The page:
Opponents of the proposed LaGuardia AirTrain have filed suit in federal court to block the proposed $2 billion rail link between LaGuardia and the No. 7 train stop at Mets-Willets Point.
The six-page petition was filed Monday with the U.S. Court of Appeals for the Second Circuit by the Pace Environmental Litigation Clinic on behalf of Riverkeeper, the Guardians of Flushing Bay and the Ditmars Boulevard Block Association. Defendants are the Federal Aviation Administration and its administrator, Stephen Dickson; and the Port Authority of New York and New Jersey.
The PA is proposing the rail loop to speed up travel time between LaGuardia and Manhattan. A new station would be built adjacent to Mets-Willets Point and near the Long Island Rail Road stop outside the Billie Jean King National Tennis Center.
The elevated tracks would run alongside the Malcolm X Promenade, a linear park that stretches along Flushing Bay.
Opponents say it would cause irreparable environmental harm to the park and the neighborhood, despite the PA’s commitment of nearly $60 million for park renovations.
Some critics point out it would require Manhattan travelers to the airport to head east to the AirTrain station before doubling back.
The suit alleges that the PA and FAA did not seriously consider alternatives such as extending the N/W subway line from its existing terminus in Astoria and dedicated bus service. It claims the PA is illegally taking parkland as there are feasible alternatives.
The PA has pointed out, however, that more than 80 percent of the comments received during the public outreach and public hearing supported the project.
The Federal Aviation Administration approved the environmental plan in July. But green groups disagree with the FAA’s rationale, particularly when considering options.
“People have a right to enjoy the waterfront,” said Mike Dulong, senior attorney for Riverkeeper, in a statement on the group’s website.
“The laws that were violated are there to ensure that communities and the environment are not harmed by decisions without a careful consideration of alternatives, and, if none are found, mitigation of unavoidable negative impacts,” he said. Dulong called the failure to adhere to the process an injustice that shifts the burdens of this major infrastructure project onto East Elmhurst.
Margaret Flanagan, a board member of Guardians of Flushing Bay and Jackson heights resident, said with any large-scale infrastructure project, especially one costing $2 billion, “they must adequately consider all alternatives.” Rebecca Pryor, also with the Guardians, said those concerns were not addressed in the review process or record of decision; and that she believes the AirTrain finding was a fait accompli from the start.
“If we’re going to spend $2 billion, if we’re going to figure out how to get the best route for all New Yorkers to get to LaGuardiaAirport, then we should have the best enviromental review possible,’ Pryor told the Chronicle. “This is not that.”
Frank Taylor, president of the Ditmars Boulevard Block Association, said the neighborhood of East Elmhurst continues to be victimized by environmental racism, pointing to health concerns and damage to properties from years of construction at LaGuardia.
“For decades this area has been held hostage by the Port Authority of New York & New Jersey and LaGuardia Airport,” Taylor said. “Many studies have been done to show the air quality is poor, and our community has high levels of asthma, COPD, and cancer. Needless to say the noise and the vibrations from construction for the last five years are destroying our houses and leading to other sicknesses of the residents.”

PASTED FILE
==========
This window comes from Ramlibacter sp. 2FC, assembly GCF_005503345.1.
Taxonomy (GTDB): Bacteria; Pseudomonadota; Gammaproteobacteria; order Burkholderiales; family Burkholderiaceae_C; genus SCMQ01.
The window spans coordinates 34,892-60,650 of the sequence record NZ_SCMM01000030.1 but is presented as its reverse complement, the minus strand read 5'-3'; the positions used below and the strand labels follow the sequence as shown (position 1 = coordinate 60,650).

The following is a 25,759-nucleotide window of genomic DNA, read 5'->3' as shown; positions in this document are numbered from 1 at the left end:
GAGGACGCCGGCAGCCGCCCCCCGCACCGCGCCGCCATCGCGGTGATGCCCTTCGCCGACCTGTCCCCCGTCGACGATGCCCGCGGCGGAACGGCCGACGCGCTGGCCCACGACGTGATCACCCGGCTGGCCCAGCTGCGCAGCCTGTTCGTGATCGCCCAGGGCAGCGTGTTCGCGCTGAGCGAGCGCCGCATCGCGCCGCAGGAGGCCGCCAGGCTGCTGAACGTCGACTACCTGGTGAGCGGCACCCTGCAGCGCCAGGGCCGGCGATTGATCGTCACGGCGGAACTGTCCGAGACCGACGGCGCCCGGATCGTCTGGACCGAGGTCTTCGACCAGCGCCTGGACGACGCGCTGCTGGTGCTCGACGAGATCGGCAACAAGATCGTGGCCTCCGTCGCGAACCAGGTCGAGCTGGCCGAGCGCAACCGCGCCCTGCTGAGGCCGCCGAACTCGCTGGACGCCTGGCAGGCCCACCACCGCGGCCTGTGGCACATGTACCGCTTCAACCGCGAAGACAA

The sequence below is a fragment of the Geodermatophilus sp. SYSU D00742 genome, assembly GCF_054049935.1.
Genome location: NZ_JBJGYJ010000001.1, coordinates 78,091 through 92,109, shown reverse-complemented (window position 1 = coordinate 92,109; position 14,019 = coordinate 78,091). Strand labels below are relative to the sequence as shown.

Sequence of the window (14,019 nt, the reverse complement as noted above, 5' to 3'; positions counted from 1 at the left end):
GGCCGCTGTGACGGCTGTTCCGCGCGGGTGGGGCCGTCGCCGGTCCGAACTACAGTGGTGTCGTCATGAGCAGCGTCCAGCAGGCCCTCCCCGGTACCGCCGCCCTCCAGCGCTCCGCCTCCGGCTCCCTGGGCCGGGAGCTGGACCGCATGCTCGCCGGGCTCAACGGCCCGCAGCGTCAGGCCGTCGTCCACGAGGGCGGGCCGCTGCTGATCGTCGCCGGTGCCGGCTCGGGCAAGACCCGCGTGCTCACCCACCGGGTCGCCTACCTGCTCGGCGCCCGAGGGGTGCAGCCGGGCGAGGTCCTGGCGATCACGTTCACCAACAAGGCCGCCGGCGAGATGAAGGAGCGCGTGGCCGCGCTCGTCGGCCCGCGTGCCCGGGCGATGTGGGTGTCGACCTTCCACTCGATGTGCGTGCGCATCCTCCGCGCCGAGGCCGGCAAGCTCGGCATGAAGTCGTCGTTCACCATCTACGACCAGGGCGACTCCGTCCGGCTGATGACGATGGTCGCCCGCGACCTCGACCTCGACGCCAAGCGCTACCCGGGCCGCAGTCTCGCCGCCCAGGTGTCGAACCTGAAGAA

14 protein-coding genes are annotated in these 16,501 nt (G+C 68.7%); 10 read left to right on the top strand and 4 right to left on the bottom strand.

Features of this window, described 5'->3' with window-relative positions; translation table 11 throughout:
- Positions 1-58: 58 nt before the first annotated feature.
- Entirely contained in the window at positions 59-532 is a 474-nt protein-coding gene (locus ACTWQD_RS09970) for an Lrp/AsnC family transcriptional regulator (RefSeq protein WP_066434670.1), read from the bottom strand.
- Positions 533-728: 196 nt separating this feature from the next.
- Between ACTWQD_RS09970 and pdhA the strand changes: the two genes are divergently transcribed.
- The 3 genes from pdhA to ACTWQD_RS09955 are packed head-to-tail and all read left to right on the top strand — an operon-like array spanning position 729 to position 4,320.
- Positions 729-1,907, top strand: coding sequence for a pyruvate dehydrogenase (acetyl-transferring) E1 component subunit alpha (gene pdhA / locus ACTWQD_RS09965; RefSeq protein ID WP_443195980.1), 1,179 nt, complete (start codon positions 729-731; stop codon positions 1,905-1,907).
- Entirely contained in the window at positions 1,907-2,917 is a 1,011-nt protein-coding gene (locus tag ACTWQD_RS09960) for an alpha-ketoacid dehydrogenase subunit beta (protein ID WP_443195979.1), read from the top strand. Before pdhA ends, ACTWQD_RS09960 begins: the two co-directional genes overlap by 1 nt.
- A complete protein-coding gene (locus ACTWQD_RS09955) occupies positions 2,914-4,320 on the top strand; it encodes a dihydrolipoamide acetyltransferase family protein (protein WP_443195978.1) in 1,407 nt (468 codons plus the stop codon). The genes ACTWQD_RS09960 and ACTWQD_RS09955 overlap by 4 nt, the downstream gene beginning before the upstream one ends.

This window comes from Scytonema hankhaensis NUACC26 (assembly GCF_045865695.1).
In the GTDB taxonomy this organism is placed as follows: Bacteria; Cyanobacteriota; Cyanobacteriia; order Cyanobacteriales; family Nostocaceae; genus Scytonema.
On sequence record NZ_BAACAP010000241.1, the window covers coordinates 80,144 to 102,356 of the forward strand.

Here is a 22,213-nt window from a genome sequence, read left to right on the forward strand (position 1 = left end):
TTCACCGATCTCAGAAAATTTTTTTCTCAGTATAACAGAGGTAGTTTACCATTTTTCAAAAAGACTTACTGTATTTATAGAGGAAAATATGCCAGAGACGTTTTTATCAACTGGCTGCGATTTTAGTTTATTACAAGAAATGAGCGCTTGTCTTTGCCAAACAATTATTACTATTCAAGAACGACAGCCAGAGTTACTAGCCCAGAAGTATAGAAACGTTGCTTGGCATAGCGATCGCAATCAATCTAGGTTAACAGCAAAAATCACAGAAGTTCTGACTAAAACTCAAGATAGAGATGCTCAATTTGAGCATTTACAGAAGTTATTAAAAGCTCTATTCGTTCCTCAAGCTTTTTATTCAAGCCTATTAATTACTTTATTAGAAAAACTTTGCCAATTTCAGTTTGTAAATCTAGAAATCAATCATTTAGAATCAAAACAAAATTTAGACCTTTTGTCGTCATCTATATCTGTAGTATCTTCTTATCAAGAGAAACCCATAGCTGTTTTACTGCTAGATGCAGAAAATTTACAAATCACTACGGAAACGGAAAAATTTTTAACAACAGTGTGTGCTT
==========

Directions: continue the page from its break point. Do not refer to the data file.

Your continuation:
A spokesman for the PA, in an email to the Chronicle on Monday, said all issues have been addressed in the proper manner.
“The Biden Administration’s transportation experts greenlighted the badly-overdue LaGuardia AirTrain after reviewing more than 25,000 pages of studies and other materials, and analyzing more than 40 alternatives,” he said. “We are confident that the panel of federal judges who will now independently review this matter will affirm that the AirTrain is now ready to be built.”
He said the benefits to the community remain unchanged, calling it a green infrastructure project that will give travelers a reliable rail mass transit link to the airport; dramatically reduce greenhouse-gas emissions by getting millions of cars off the road and greatly ease traffic congestion.
He said it will create 3,000 good-paying construction jobs and more than $500 million in opportunities for minority- and women-owned businesses; and provide $50 million of “historic” funding for local parks, all without taking any private property or going through any neighborhood.
A Better Way to LGA, a coalition of community members, economic development groups, labor unions and others, on Monday criticized the lawsuit.
In a statement attributed to Tom Grech of the Queens Chamber of Commerce, Christopher Boylan of the General Contractors Association of New York, Carlo Scissura of the New York Building Congress and Laura Colacurcio of the Association for a Better New York, the group said Queens only benefits from the AirTrain plan.
“This is reflective of the diverse coalition of environmental advocates, business leaders, labor unions, transportation advocates, community members, and civic stakeholders who understand the importance of creating a reliable public transit link to LaGuardia Airport, which is currently the only major airport on the East Coast without rail access,” they said.